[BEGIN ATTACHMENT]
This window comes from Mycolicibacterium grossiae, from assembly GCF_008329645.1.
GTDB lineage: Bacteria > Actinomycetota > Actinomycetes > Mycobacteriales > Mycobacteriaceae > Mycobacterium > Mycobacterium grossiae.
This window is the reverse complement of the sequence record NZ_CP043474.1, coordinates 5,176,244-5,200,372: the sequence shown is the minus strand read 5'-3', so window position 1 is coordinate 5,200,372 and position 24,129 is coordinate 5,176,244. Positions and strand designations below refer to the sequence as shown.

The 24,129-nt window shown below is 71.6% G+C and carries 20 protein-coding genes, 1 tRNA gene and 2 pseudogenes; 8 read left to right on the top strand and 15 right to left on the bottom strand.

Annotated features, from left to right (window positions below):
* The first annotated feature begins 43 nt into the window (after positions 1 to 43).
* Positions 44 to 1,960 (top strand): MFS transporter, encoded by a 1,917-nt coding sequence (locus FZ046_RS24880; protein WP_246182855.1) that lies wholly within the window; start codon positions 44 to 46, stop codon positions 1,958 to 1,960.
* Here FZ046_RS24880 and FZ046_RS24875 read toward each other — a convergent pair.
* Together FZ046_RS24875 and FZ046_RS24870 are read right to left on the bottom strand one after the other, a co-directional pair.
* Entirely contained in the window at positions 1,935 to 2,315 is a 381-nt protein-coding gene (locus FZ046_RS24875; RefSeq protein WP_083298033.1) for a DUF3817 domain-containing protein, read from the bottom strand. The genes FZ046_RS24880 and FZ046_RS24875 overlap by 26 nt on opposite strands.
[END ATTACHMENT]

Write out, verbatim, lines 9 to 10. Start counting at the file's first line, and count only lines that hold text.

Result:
* Together FZ046_RS24875 and FZ046_RS24870 are read right to left on the bottom strand one after the other, a co-directional pair.
* Entirely contained in the window at positions 1,935 to 2,315 is a 381-nt protein-coding gene (locus FZ046_RS24875; RefSeq protein WP_083298033.1) for a DUF3817 domain-containing protein, read from the bottom strand. The genes FZ046_RS24880 and FZ046_RS24875 overlap by 26 nt on opposite strands.